I was raised by my own biological parents and as such don’t have direct experience of being in foster care. But I used to work in a project that supported kids in the care system, and the ones who ended up being referred for our services were especially vulnerable. Most of the kids in care come from parents who love them but are unable to meet their needs, usually because of addiction or severe and intractable mental illness. Other kids have suffered abuse that is utterly sickening – I’ll leave it at that. Most of our younguns were aged 13-18, and they’d been through many different residential homes and foster homes. They were also trying to be ordinary teenagers and move on from the bad start they got in life. They constantly met people’s assumptions about who they were and where they were headed and, as I’ve said, fiction informs these assumptions.

Being in care is hard. Kids often still love the parents who’ve hurt them. Through no fault of their own they’re now in a situation where adults in their lives are all paid to interact with them, and those adults come and go. The social worker they connected with goes on maternity leave and is replaced by someone else. They may be separated from siblings. They may end up moving from one placement to another, changing schools, not knowing what the future will bring. It’s not easy.

But the depictions in the book are so stupid. The papers that Eleanor finds from her records would have been from around 2000, I believe, when she was 12. These papers are a nonsense. There is no way that her foster carers would not have known about the fire: social services would have considered it a duty of care to inform them. Sure, this kind of sensitive information is handed out on a need-to-know basis. Foster carers are hella in the need to know category. They would likely have gone through training about the effects of trauma on children. They would likely be familiar with all sorts of triggers for troubled kids: the idea that they would want her to move on because “she refuses to carry out basic household chores like lighting the fire and clearing the ashes” is silly. (How much time does one household spend on these two things, that they represent what “household chores” mean to them?) Being argumentative, being anxious, responding in terror to being sent to her room as punishment (remember: the foster carers would KNOW that her mum used to lock her in a cupboard): these are not the kinds of issues that would typically cause a placement to break down. These are the kind of issues that foster carers expect to face. Being physically violent or sexually inappropriate with other children, trashing the house, sneaking out at 4am and hanging out in dangerous places, stealing or setting fire to things – these are the kinds of things that make placements break down. The foster carers have a duty of care to admit it if they can’t keep all the kids in their house safe.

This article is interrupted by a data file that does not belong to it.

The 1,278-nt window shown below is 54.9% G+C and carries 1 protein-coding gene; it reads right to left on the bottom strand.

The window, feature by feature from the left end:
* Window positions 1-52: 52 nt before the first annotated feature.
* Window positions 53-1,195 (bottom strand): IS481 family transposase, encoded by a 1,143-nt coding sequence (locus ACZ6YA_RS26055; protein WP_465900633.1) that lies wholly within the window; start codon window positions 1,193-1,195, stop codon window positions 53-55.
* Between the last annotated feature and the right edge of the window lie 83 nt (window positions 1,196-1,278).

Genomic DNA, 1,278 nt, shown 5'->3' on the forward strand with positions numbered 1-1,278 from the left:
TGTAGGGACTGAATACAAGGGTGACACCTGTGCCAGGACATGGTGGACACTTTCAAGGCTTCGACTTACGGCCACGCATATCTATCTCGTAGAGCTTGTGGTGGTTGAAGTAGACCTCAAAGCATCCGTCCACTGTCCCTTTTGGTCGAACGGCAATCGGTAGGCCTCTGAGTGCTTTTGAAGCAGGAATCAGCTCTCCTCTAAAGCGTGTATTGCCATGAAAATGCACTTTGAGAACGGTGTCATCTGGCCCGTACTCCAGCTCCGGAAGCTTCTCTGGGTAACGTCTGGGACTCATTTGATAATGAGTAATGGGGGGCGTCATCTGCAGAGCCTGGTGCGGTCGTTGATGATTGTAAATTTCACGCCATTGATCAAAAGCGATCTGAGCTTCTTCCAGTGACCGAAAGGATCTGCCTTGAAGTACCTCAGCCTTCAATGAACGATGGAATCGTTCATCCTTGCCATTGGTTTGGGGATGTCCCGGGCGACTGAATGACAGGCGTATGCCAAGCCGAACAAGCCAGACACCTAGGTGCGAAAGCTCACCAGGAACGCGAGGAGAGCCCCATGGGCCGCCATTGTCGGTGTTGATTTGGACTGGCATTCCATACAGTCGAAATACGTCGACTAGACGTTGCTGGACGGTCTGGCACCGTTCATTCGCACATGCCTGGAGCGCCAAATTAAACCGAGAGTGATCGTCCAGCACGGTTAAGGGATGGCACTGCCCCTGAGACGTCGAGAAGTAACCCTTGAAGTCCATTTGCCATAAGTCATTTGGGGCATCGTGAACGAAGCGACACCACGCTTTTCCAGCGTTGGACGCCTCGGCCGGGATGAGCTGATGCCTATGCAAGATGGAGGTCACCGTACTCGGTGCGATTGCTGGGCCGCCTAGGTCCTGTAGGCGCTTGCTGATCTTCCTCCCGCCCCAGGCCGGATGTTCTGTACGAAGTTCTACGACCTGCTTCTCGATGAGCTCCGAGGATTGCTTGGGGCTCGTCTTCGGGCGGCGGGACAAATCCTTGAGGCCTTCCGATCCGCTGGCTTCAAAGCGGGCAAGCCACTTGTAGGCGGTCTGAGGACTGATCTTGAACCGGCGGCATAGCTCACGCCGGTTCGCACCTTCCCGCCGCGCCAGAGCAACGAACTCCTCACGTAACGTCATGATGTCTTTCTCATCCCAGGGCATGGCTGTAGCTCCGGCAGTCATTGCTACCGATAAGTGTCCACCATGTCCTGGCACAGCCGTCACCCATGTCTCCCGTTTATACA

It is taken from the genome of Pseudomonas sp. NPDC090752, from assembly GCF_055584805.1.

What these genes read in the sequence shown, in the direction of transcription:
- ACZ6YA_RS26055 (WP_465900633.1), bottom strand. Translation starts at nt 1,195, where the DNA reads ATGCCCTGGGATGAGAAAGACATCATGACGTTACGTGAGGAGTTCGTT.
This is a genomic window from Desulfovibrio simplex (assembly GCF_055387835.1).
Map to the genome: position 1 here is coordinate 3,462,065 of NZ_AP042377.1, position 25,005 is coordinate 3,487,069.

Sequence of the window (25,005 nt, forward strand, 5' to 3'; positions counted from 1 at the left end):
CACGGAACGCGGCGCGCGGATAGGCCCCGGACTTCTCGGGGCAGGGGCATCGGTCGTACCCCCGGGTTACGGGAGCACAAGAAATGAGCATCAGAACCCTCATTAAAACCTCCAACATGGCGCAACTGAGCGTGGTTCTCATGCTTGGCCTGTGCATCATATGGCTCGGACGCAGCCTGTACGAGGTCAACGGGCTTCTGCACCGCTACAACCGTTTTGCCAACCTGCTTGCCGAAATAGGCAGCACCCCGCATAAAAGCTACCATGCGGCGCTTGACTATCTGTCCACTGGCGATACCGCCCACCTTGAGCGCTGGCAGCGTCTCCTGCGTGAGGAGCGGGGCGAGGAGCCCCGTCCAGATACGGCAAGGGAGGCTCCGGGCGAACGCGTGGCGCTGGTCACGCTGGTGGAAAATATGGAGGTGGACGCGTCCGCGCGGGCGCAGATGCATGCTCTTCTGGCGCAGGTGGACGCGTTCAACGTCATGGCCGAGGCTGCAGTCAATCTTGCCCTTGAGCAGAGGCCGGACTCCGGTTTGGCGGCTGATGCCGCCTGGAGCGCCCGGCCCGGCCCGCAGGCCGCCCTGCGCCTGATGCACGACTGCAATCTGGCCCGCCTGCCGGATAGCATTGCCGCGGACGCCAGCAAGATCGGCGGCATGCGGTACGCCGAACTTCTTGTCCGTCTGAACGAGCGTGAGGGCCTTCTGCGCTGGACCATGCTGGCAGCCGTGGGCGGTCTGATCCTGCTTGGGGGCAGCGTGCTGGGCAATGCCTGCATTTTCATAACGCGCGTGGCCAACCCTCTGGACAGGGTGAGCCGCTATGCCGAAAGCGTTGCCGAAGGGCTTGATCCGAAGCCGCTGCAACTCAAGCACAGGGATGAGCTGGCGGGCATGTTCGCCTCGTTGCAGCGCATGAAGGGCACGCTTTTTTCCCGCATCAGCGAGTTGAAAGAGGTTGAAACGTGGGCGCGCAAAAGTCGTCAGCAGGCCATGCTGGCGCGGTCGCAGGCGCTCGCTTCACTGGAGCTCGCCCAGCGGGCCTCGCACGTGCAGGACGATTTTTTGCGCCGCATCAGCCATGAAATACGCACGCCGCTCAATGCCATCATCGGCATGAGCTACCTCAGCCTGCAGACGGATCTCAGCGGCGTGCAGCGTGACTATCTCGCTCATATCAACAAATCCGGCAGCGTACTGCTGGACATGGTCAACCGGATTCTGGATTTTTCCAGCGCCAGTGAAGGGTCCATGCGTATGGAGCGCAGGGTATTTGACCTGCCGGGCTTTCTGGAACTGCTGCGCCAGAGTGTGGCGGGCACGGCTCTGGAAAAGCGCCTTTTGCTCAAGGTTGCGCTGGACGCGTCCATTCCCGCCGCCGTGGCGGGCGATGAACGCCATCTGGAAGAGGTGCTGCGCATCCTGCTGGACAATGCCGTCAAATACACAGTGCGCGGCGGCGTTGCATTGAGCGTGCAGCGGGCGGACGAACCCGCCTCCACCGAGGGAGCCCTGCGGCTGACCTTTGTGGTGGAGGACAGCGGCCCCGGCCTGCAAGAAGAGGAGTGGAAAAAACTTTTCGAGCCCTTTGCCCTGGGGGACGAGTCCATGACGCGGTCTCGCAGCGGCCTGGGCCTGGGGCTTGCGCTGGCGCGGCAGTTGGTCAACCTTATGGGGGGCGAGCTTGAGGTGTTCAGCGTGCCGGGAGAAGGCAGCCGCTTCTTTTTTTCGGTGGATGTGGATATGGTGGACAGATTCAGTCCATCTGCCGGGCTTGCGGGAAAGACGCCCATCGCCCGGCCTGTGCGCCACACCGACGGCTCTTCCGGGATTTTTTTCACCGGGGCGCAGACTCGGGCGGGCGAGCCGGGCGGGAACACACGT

So let’s check out some specifics.

By the age of 12, Eleanor would not have been excluded from the review meeting, only to have all the decisions made with no input from her. It’s far from empowering for a kid to be in a meeting with a bunch of adults who are ultimately going to decide where she lives, but she would at least be consulted, and her opinions noted. Eleanor would have been in psychotherapy to help with her trauma. She would have been supported by CAHMS and likely transferred over to adult mental health services at 18.